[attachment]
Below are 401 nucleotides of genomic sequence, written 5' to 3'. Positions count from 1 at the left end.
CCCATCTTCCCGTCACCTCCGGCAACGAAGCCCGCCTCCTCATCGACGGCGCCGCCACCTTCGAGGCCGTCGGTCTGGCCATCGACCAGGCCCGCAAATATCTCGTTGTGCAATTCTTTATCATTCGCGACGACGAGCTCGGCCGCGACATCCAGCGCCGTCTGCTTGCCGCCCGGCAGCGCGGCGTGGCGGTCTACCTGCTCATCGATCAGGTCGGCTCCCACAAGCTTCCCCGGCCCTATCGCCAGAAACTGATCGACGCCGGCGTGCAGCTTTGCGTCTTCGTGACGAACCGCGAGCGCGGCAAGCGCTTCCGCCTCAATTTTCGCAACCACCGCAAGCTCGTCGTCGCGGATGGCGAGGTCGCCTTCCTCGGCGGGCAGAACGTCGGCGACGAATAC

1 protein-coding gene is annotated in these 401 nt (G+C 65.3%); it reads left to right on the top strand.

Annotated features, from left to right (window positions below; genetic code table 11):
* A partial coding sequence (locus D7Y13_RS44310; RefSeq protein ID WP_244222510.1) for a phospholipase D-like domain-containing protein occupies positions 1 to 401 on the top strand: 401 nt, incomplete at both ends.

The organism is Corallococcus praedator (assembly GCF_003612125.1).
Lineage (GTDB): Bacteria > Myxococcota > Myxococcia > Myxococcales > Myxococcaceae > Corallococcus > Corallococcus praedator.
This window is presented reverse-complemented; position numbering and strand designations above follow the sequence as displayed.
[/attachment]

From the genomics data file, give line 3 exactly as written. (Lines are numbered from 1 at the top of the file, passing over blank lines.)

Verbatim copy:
1 protein-coding gene is annotated in these 401 nt (G+C 65.3%); it reads left to right on the top strand.